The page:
Este ha sido mi estreno con Sōseki (gracias al Club Pickwick), y he salido muy contenta con la experiencia. Es un libro pausado en la narración pero que me ha resultado muy ágil a la hora de leerlo; típico libro de autor japonés en el que parece que no ocurre nada, pero sí que ocurre. No sé muy bien cómo explicarlo, y puede resultar hasta contradictorio, pero siempre tengo esta sensación con los libros que llegan de Japón.

Lo cierto es que me ha gustado mucho. Se separa en tres partes, muy difer
...more
Hadrian
Aug 28, 2010 Hadrian rated it really liked it  ·  review of another edition
Shelves: fiction, japan
Reread, 4/29/2015.

I was reminded about this book by some of Kate Beaton's lovely comics (here, with some plot spoilers) and I thought to reread it again.

All humor aside, this book has stirring emotional set pieces which seem even more interesting and important on second reading.
Kinga
Dec 08, 2014 Kinga rated it it was ok  ·  review of another edition
My book club buddy made us all read it because he was dating a Japanese girl and wanted to learn more about her culture (I hope one day someone reads Prus for me, that would be real love). Anyway, they've been married for a while now, so that should give you an idea how behind I am with my reviews.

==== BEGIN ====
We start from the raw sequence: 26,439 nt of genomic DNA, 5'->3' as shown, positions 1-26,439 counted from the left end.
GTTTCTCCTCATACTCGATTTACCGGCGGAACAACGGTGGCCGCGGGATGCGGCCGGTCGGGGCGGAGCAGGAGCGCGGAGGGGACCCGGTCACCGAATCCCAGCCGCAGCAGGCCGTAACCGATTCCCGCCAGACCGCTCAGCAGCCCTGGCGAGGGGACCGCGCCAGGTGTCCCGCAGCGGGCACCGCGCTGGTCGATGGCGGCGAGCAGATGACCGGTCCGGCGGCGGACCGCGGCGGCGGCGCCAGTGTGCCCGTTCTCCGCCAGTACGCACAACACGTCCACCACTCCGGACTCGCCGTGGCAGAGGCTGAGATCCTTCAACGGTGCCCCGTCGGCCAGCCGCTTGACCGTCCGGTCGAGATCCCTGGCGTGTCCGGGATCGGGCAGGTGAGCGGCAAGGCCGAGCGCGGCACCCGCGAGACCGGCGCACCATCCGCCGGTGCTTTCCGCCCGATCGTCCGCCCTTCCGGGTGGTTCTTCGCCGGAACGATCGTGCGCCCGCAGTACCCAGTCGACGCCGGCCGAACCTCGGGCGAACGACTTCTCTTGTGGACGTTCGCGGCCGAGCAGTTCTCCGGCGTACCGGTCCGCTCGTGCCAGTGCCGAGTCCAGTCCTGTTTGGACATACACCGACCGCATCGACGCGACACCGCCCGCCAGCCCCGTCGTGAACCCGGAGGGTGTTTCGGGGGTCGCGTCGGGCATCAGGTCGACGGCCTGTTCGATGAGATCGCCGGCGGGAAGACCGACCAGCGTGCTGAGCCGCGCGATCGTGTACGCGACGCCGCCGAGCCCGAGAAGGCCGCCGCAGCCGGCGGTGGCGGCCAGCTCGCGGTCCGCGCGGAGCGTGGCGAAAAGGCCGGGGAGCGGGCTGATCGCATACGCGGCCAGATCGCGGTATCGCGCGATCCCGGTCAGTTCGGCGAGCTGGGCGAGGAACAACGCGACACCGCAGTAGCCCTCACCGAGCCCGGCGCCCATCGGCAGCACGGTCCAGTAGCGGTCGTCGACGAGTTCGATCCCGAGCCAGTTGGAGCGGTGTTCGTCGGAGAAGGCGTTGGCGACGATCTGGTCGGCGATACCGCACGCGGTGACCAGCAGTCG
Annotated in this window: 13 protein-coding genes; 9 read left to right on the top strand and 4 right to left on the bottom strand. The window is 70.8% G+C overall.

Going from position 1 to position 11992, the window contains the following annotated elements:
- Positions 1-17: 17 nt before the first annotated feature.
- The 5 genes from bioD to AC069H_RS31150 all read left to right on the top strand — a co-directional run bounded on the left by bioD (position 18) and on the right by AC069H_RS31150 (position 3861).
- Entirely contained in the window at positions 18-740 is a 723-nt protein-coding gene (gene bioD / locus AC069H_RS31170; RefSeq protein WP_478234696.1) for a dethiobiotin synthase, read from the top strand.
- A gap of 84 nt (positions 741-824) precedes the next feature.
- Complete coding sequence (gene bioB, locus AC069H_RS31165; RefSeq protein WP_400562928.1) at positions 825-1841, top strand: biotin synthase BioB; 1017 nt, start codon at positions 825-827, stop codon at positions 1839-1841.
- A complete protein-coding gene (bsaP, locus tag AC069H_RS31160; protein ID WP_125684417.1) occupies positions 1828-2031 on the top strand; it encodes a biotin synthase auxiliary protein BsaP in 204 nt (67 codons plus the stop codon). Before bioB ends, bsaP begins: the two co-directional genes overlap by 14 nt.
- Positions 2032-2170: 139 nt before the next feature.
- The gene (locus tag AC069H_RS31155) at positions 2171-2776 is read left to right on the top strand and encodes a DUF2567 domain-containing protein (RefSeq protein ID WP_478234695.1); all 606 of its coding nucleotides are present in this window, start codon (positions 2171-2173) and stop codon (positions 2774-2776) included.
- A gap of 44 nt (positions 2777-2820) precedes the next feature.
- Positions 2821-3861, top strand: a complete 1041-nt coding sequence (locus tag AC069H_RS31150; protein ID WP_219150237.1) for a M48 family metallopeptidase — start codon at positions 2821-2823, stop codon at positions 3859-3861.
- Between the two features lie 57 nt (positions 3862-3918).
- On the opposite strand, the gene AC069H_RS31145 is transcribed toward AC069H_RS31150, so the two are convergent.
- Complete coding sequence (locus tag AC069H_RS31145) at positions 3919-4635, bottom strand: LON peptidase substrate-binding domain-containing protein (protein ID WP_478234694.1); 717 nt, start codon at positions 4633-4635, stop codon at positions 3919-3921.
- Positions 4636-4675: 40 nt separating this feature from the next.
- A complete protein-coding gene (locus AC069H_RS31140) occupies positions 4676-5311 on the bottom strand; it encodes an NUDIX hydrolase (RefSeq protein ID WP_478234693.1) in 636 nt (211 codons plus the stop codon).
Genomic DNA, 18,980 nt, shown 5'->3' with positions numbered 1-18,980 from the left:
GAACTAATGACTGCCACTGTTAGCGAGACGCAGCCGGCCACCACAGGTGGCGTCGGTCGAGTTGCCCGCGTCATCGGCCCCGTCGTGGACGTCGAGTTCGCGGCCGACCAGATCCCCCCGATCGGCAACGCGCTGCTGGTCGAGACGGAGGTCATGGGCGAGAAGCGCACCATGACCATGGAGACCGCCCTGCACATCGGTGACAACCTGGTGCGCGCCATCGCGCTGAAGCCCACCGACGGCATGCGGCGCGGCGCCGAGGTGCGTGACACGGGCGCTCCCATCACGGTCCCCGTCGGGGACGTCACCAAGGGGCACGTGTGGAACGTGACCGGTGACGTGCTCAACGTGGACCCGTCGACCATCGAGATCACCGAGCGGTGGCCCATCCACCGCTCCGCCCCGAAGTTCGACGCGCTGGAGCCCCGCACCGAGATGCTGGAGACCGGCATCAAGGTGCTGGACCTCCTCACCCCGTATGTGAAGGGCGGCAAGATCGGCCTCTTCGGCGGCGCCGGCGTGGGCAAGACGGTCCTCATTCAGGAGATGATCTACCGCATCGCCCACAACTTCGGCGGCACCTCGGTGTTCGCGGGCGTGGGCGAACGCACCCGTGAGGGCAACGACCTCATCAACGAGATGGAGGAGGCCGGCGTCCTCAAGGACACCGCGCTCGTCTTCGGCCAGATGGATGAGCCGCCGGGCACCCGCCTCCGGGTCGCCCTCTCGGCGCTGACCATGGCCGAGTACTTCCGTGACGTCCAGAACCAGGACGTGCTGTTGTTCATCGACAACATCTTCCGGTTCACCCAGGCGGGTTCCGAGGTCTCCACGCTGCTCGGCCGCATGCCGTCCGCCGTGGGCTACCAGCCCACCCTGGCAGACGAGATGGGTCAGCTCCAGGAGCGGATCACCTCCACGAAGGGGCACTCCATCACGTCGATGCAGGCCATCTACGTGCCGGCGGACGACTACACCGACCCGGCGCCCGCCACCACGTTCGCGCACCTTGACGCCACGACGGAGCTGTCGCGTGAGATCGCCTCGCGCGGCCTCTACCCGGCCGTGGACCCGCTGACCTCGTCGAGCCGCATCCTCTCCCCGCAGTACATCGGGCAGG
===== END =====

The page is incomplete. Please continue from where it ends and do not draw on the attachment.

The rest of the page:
After all the melodrama of the Western literature, reading Kokoro was a refreshing experience of emotional restraint. It's an absolute classic, written in 1914, the end of Meiji era when Japan was goi
...more
Mahsa
Jun 10, 2016 Mahsa rated it really liked it  ·  review of another edition
اعتماد داشتن اتفاق قشنگ اما خطرناکیه؛ قشنگ چون با داشتنش آرامش خاطر هست، و خطرناک چون با یکبار از دست دادنض تمام سیستم اعتقادی یک آدم از هم میپاشه و میتونه باعث بشه اعتماد برای یک زندگی از دست بره و هرگز برنگرده. شاید بشه گفت اعتماد یکبار مصرف به حساب میاد؛ اگه یک بار خراب بشه، دیگه نمیشه ازش استفاده کرد.

این کتاب در اولین صفحاتش یک معما رو مطرح میکنه؛ معمای رفتار خاص و روش زندگی عجیب "سِنسی"، مردی که گذشتهش یک علامت سوال بزرگه و میل عجیبِ دونستن این گذشته در تمام صفحات کتاب مثل یک عطش دیوونهکنن
...more
Pau
Jun 12, 2016 Pau rated it really liked it  ·  review of another edition
Shelves: favorites
4,5/5

*Insertar onomatopeya de sorpresa* Vaya libro. Vaya personajes. Vaya drama.
En serio, leer esto fue una delicia. Hacía tiempo que no disfrutaba tanto con el desarrollo de los personajes. Es que creo que es lo más destacable del libro, la caracterización de los personajes. Cómo se explican todas las razones sentimentales/emocionales que influyen cuando un personaje toma una decisión.

No es un libro fácil de resumir ya que está dividido en tres partes y cada una de ellas tiene un hilo conduct
...more
Anne
Jul 27, 2007 Anne rated it really liked it  ·  review of another edition
This novel, centered around the friendship of a young student and an elder "Sensei", deals with the transition from Japan's Meiji society to the modern era. The young student develops a strange fascination with the misanthrope Sensei and through vague conversations, and ultimately a tell-all epistle, discovers the truth behind the Sensei's ennui and malaise. The book moves slowly, and the reluctance of the characters to just say what they are thinking is a bit tedious, but it is well written and ...more